Barclays ‘Fires’ 9,000 Idle Servers From Data Centers

Bank reduces power consumption by 2.5 megawatts, slashes power bill by $5.4M, wins Uptime’s Server Roundup contest

Yevgeniy Sverdlik

May 12, 2014

3 Min Read
Barclays ‘Fires’ 9,000 Idle Servers From Data Centers
Barclay’s headquarters in London

As it prepares to make huge cuts to its investment banking business and lay off 7,000 employees, Barclays has also been busy firing idle servers from its data centers.

The British banking giant decommissioned more than 9,000 servers in 2013 alone, following removal of about 5,500 “comatose” servers from its global data center footprint in 2012. The effort to reduce waste of space and energy in its data centers has made Barclays winner of an annual data center industry “biggest (server) loser” contest for two consecutive years.

Organized by the Uptime Institute, the Server Roundup contest is a way to inspire companies to take a hard look at their IT footprint and find and eliminate the machines that are not doing anything except sucking up precious data center power and cooling capacity.

Last week Uptime announced that Barclays had split the first place in the 2013 Server Roundup with Sun Life Financial, the Toronto-based financial services multinational known primarily for its life insurance business. Last year's winner was AOL, which in 2012 retired and recycled about 9,500 servers.

Getting Rid Of Idle Servers Not Commonplace

As common-sense as it may sound, removing idle servers from data centers is not common place in the industry, and companies need as much inspiration – which in this case comes in the form of a contest – as they can get. The common way of structuring data center management provides little incentive for roundups of comatose servers.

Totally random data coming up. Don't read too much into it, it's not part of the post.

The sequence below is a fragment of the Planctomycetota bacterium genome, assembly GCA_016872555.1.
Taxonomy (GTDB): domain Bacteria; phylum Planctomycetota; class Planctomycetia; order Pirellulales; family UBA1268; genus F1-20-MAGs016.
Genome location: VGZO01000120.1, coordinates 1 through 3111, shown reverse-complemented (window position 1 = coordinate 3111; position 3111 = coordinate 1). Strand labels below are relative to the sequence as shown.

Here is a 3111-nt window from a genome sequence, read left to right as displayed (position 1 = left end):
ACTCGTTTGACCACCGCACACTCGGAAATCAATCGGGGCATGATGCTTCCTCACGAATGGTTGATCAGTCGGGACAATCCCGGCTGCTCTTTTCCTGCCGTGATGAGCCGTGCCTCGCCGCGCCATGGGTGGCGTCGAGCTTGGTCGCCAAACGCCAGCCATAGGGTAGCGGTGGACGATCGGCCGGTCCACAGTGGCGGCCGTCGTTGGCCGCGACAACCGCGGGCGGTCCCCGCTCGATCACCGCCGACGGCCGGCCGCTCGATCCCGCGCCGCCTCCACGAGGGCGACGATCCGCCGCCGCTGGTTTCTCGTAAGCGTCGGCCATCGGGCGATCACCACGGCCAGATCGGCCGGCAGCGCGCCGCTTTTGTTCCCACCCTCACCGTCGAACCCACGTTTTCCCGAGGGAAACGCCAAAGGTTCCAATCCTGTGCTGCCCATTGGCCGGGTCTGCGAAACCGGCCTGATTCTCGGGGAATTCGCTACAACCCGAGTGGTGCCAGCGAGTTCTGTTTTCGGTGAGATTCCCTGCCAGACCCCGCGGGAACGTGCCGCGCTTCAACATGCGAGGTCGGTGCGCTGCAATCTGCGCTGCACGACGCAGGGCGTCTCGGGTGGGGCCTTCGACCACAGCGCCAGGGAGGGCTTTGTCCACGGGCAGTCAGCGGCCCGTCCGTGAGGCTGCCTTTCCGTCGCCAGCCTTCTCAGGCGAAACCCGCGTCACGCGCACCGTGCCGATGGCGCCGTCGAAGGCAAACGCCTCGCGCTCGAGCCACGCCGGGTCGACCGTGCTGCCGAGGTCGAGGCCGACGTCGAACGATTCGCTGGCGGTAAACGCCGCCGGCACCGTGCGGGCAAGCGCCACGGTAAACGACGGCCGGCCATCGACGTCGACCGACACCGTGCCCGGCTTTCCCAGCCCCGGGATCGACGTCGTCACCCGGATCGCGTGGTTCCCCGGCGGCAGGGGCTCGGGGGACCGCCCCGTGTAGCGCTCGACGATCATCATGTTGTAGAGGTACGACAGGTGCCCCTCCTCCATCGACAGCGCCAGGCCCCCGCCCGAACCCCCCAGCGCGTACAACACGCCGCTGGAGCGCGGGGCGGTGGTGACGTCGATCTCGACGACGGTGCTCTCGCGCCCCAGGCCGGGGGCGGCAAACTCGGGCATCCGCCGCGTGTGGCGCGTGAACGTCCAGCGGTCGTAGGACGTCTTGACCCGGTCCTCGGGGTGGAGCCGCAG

Uptime says there are two reasons for this problem: fear and misplaced accountability for efficiency.

Data center managers are simply afraid to unplug servers in complex IT environments, where one misstep can lead to downtime, since their job is to keep things running.

Also, in about 80% of the cases, facilities managers or corporate real estate departments are the ones paying data center power bills. Since IT teams at these companies never see the power bill, they have little concern for energy consumption of the hardware they maintain.

Lots of Money and Data Center Space Saved

Optimizing IT footprint, however, can save a company a lot of money. The 9,000 servers Barclays removed in 2013 were consuming about 2.5 megawatts of power, and by removing them the company estimates to have reduced its annual power bills by about $5.4 million.

By removing the servers, the company also freed up nearly 600 server racks, which translates into further savings by staving off expansion of data center space. Finally, the bank estimates to have saved about $1.3 million on legacy hardware maintenance and freed up more than 20,000 network ports and 3,000 SAN ports.

“We are seeing reductions in power, cooling, rack space and network port utilization – all of this while our usable compute footprint goes up, giving us the room to continue to grow the business,” Paul Nally, a director at Barclays, said.

A Rare Bit of Good News

The reduction in cost is likely to be welcome news for the business that is going through major restructuring. Barclay’s announced last week that it would be slashing its investment banking division and letting go more than a quarter of the division's employees, The New York Times reported.

The company is going to sharpen focus on its core businesses: credit cards, retail and corporate banking in Britain and banking in Africa.

Sun Life Gets Rid of 400 Servers

Sun Life, the other winner of the latest Serve Roundup, retired about 440 servers in 2013. The company replaced 54 of them with newer, more efficient models and converted 75 of them to virtual machines.

Sun Life expects the project to result in a total reduction in power requirements of about 115 kilowatts and savings of about $100,000 on energy costs.

This is the third year Uptime has conducted the roundup.

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